Skip to main content

Vanita Mann

SFU Student Undergraduate
Health Sciences
Co-operative Education

Position Title
Experience Faculty
My time working in acute care has proven that I want to work communities, and develop preventative measures to protect our over worked health care system.
Experience Details
Application and Interview Tips
  • Be yourself and let your personality shine; the interviewers are looking for the attributes that will mesh well with the current team. 
  • Highlight your work with data collection and the types of analysis you are comfortable with doing.
  • Finally, take you time when answering the questions while remaining calm and collected even if you are freaking out on the inside.
During my Experience
Orientation and First Weeks

Prior to the first day of the work term several required orientation learning modules are provided for completion. These modules are: violence prevention, a brief overview of Fraser Health, confidentiality, and infection control measures. The Meditech module was the most important one for my term as it is where the electronic health records of the patients are kept.

The first day we were given a tour of the medicine units and the staff we would be interacting with the most. After the tour we were given an explanation on delirium and the main project we would be working on. All the information was initially overwhelming and had many working parts including all the various forms and types of documentation needed for patients with delirium.

By the end of the first week we were given the task of conducting our first of many documentation audits looking at the compliance of the nursing staff filling out a specific form called the “Delirium Monitoring Tool (Confusion Assessment Method)” better known as CAM. We used Meditech to access the records of the patients and used patients charts to conduct and complete this audit.

Day to Day

Out of the whole 8 months I was here, no two days were the same and I think that is the best part of this job. While there was consistent tasks and projects to work on, if something urgent needs to be done then items will be put on hold. However, from a general perspective most days would be as follows:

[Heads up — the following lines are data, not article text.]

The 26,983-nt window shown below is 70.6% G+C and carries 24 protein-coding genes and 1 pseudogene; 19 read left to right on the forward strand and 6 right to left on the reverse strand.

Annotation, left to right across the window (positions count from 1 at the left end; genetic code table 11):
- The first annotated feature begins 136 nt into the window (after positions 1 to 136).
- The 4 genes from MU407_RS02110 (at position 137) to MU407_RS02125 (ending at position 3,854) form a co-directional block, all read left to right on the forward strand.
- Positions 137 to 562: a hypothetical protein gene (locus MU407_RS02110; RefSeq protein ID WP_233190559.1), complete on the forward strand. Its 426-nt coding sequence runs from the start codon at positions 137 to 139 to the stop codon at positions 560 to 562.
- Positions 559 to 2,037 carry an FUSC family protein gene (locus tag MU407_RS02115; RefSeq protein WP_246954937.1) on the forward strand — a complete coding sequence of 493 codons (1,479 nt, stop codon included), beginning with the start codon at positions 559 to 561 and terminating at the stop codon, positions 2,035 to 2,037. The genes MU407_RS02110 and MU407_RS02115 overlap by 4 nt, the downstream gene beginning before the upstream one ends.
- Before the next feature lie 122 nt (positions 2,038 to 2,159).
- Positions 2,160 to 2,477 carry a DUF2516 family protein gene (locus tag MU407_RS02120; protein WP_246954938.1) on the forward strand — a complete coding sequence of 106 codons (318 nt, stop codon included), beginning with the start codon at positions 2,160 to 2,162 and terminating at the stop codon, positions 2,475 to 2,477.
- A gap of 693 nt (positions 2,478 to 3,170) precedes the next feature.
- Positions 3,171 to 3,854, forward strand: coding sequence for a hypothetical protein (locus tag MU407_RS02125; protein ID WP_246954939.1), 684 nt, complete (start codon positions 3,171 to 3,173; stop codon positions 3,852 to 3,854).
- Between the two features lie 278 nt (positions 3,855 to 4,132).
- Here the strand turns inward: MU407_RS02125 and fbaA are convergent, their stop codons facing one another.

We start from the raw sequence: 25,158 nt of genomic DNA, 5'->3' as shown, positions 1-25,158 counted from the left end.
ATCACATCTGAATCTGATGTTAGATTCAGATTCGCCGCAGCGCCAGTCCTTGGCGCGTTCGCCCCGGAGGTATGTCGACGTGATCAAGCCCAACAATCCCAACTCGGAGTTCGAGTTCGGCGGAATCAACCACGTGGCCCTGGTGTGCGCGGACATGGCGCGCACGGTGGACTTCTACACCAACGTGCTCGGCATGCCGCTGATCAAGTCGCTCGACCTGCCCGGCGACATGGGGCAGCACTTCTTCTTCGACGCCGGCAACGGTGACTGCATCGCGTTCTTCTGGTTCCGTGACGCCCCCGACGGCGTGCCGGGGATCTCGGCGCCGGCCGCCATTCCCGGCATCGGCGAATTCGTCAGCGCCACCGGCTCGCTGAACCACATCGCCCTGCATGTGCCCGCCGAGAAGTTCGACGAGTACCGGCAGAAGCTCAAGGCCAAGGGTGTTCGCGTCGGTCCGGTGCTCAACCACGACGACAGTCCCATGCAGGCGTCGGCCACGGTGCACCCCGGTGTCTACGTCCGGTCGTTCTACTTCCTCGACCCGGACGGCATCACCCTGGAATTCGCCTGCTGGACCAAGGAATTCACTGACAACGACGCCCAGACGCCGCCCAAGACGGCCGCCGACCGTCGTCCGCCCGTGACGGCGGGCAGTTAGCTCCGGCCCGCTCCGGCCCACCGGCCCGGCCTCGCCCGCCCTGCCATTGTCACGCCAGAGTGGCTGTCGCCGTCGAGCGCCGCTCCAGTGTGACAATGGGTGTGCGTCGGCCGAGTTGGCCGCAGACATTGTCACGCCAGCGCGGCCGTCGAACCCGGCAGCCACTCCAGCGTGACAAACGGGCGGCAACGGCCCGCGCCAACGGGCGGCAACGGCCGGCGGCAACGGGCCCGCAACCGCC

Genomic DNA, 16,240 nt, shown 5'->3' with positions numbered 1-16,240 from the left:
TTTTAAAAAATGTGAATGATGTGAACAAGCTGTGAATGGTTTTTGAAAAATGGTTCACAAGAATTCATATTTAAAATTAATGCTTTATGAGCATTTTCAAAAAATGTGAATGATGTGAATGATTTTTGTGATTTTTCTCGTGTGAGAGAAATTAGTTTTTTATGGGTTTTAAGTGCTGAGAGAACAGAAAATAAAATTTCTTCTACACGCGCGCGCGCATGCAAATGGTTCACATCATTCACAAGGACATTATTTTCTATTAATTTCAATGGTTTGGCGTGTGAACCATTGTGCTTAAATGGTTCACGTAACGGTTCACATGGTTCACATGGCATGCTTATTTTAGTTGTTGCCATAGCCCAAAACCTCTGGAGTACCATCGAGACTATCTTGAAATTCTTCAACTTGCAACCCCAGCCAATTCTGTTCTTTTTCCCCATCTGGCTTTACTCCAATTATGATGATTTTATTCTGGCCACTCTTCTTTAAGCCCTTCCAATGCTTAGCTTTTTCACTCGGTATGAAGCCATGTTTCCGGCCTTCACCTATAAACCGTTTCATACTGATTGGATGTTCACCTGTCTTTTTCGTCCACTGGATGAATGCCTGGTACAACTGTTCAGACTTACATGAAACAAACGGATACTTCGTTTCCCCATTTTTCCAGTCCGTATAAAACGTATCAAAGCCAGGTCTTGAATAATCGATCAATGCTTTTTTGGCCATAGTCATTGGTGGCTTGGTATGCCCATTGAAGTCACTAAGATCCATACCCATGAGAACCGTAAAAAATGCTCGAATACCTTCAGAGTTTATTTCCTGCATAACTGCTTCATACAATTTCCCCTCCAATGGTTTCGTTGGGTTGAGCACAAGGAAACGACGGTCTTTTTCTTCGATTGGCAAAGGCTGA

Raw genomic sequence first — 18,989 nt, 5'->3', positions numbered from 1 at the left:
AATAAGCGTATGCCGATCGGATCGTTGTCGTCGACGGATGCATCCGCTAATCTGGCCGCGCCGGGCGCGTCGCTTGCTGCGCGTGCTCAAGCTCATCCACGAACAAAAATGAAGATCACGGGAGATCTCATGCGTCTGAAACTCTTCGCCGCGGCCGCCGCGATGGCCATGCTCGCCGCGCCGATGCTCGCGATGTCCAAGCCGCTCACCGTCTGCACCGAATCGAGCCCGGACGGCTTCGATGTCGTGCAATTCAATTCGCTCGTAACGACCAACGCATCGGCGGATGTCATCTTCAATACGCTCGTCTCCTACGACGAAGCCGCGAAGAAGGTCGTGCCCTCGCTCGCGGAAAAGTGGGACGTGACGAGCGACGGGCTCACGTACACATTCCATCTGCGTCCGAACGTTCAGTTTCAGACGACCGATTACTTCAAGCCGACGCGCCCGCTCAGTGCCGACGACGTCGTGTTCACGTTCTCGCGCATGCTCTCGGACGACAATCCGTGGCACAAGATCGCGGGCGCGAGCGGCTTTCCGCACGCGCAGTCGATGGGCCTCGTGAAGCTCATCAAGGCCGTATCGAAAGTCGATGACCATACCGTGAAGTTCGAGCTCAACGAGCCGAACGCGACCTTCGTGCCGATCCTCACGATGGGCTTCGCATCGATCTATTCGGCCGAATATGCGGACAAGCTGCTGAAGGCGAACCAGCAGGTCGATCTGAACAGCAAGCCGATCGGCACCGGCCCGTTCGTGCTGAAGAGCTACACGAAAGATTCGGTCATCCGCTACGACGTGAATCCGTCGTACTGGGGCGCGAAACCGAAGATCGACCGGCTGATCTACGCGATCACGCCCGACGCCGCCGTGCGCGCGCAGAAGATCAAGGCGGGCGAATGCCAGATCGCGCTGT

1. Arrive to work and sign in at the unit.

  2. Check in with our supervisor and be tasked with the items that needed to be fulfilled that day (i.e. audits, data analysis, creating posters/educational materials).

  3. Attend unit huddles and information sessions

  4. Lunch Break

  5. More data collection and analysis, work on the ongoing projects and finish assigned tasks

  6. Check in with supervisors for the last time and head home.

Some days may have been busier than others but the main components of the day include administrative tasks and data collection/analysis.

Accomplishments and Challenges

The biggest accomplishment I had during my work term was the work I did with the Delirium Intervention Quality Group. Through this work, I was able to develop and conduct a trial on new nursing flowsheets that had embedded the CAM tool so it would no longer be a separate sheet of paper. This trial lasted the whole summer and our baseline was 33% completion in May and I can proudly say that we increased the completion rate to 98% by August. By removing the extra piece off paper that nurses should chart on, it improved patient care tremendously and the healthcare team are now able to catch cases of delirium sooner. 

My co-op partner and I were also able to conduct another mass data collection for the Intervention Quality Group. Looking at about 1500 patient charts, this project was to verify proper paper work was being filed for patients with delirium noted in their charts. Process and documentation improvements were identified with clarification and communication provided to physicians and staff. The geriatric physician that co-chairs the working group was able to relay this to all the doctors in the hospital.

Wrap Up

The people and projects that I have worked on, and with, will always be an important part of my career journey and I will be forever grateful for this opportunity. The work I was able to do has made a difference, and being able to participate and witness it all has been amazing. While delirium was my main focus of the work term I gained so many other opportunities that furthered my skill set. My time there has helped to decide the career path I want to pursue and how the health care system needs our help. I want to thank anyone who I interacted with at Langley Memorial Hospital because you helped me in so many ways that will be with me forever.